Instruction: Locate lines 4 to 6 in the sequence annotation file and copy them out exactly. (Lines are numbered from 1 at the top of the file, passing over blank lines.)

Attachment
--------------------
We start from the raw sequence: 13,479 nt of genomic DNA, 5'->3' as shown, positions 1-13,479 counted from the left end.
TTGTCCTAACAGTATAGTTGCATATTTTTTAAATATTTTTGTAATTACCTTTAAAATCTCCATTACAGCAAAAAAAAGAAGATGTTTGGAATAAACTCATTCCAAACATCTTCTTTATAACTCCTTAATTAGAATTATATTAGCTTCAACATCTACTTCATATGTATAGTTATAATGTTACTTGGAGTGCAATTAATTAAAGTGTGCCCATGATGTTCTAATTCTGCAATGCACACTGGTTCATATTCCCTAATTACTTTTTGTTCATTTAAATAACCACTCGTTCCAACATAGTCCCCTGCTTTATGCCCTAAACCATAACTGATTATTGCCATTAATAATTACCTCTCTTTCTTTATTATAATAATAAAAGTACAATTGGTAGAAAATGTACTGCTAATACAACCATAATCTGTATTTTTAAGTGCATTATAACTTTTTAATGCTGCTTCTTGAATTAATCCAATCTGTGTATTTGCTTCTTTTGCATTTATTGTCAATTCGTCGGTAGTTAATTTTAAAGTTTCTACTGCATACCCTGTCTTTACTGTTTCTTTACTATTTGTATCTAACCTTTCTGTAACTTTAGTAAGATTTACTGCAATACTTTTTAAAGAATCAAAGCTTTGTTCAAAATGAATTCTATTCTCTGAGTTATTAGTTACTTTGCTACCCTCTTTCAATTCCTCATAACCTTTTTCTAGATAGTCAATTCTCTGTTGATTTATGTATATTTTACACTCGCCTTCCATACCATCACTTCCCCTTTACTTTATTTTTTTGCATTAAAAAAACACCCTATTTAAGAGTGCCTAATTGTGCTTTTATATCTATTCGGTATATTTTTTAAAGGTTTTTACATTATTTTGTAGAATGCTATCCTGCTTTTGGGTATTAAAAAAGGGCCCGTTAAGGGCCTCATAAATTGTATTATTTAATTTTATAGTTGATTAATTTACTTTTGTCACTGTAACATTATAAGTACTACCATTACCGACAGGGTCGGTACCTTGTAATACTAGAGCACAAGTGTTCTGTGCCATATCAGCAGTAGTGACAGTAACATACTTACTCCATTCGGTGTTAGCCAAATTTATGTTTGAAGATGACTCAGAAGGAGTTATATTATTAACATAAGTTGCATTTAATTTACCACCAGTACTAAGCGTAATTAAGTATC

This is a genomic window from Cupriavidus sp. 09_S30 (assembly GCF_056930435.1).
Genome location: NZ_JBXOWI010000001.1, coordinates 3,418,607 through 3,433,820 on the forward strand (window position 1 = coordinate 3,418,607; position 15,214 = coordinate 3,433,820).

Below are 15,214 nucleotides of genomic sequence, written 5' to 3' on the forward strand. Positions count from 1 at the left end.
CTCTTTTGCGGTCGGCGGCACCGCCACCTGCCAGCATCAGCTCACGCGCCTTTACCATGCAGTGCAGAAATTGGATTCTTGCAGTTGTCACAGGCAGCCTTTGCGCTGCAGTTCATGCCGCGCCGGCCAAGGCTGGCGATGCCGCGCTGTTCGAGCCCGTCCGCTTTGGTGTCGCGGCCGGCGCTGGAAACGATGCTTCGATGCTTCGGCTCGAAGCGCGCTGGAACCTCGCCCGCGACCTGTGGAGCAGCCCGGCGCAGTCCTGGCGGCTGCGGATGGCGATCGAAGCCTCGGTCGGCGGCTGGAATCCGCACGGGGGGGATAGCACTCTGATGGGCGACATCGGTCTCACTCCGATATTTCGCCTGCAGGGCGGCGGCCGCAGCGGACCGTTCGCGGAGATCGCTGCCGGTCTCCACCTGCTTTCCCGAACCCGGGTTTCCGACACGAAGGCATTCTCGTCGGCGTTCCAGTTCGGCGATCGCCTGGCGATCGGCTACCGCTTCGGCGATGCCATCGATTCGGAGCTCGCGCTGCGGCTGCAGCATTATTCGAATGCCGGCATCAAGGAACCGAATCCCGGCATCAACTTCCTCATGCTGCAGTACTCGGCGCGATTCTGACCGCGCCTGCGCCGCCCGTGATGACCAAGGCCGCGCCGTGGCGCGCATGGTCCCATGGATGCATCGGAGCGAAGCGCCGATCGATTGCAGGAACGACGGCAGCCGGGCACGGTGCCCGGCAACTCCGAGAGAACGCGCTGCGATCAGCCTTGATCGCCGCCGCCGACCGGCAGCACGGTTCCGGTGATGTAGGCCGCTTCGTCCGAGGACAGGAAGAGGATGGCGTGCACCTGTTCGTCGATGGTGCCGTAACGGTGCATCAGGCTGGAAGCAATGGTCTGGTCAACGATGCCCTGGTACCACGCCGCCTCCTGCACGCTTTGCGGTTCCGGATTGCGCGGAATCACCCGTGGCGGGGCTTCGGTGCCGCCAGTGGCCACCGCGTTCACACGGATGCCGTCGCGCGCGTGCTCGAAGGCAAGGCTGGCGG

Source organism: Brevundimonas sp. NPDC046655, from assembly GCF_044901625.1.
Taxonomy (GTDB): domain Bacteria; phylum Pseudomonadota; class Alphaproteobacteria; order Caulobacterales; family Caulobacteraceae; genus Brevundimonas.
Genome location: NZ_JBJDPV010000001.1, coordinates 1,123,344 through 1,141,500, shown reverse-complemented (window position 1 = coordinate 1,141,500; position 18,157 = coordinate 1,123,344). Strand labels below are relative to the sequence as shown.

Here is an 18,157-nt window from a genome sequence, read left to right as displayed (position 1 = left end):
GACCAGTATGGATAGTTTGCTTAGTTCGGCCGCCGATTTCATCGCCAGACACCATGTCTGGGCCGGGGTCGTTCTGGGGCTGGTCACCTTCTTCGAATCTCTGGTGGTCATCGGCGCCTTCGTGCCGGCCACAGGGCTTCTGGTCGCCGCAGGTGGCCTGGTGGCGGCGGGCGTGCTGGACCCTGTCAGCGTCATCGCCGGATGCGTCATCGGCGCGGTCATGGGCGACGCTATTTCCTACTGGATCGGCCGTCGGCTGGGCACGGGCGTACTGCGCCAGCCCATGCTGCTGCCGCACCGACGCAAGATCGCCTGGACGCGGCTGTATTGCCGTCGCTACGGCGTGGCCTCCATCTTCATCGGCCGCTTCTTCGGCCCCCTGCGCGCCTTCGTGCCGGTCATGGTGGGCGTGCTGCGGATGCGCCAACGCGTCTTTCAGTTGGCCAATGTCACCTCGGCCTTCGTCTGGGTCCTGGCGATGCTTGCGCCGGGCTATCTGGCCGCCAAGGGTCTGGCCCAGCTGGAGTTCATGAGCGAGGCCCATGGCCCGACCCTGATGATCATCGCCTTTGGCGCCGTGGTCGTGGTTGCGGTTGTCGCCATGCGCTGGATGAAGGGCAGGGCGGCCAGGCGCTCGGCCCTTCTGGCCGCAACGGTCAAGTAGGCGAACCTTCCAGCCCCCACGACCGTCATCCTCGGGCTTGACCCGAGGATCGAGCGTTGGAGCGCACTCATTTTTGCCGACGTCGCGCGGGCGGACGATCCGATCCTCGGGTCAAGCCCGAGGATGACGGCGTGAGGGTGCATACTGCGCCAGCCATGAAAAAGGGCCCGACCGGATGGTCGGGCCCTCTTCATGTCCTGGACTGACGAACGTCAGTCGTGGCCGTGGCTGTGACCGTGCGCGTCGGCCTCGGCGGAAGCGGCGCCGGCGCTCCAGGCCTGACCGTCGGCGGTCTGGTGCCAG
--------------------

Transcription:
Genome location: NZ_JBXOWI010000001.1, coordinates 3,418,607 through 3,433,820 on the forward strand (window position 1 = coordinate 3,418,607; position 15,214 = coordinate 3,433,820).

Below are 15,214 nucleotides of genomic sequence, written 5' to 3' on the forward strand. Positions count from 1 at the left end.
CTCTTTTGCGGTCGGCGGCACCGCCACCTGCCAGCATCAGCTCACGCGCCTTTACCATGCAGTGCAGAAATTGGATTCTTGCAGTTGTCACAGGCAGCCTTTGCGCTGCAGTTCATGCCGCGCCGGCCAAGGCTGGCGATGCCGCGCTGTTCGAGCCCGTCCGCTTTGGTGTCGCGGCCGGCGCTGGAAACGATGCTTCGATGCTTCGGCTCGAAGCGCGCTGGAACCTCGCCCGCGACCTGTGGAGCAGCCCGGCGCAGTCCTGGCGGCTGCGGATGGCGATCGAAGCCTCGGTCGGCGGCTGGAATCCGCACGGGGGGGATAGCACTCTGATGGGCGACATCGGTCTCACTCCGATATTTCGCCTGCAGGGCGGCGGCCGCAGCGGACCGTTCGCGGAGATCGCTGCCGGTCTCCACCTGCTTTCCCGAACCCGGGTTTCCGACACGAAGGCATTCTCGTCGGCGTTCCAGTTCGGCGATCGCCTGGCGATCGGCTACCGCTTCGGCGATGCCATCGATTCGGAGCTCGCGCTGCGGCTGCAGCATTATTCGAATGCCGGCATCAAGGAACCGAATCCCGGCATCAACTTCCTCATGCTGCAGTACTCGGCGCGATTCTGACCGCGCCTGCGCCGCCCGTGATGACCAAGGCCGCGCCGTGGCGCGCATGGTCCCATGGATGCATCGGAGCGAAGCGCCGATCGATTGCAGGAACGACGGCAGCCGGGCACGGTGCCCGGCAACTCCGAGAGAACGCGCTGCGATCAGCCTTGATCGCCGCCGCCGACCGGCAGCACGGTTCCGGTGATGTAGGCCGCTTCGTCCGAGGACAGGAAGAGGATGGCGTGCACCTGTTCGTCGATGGTGCCGTAACGGTGCATCAGGCTGGAAGCAATGGTCTGGTCAACGATGCCCTGGTACCACGCCGCCTCCTGCACGCTTTGCGGTTCCGGATTGCGCGGAATCACCCGTGGCGGGGCTTCGGTGCCGCCAGTGGCCACCGCGTTCACACGGATGCCGTCGCGCGCGTGCTCGAAGGCAAGGCTGGCGG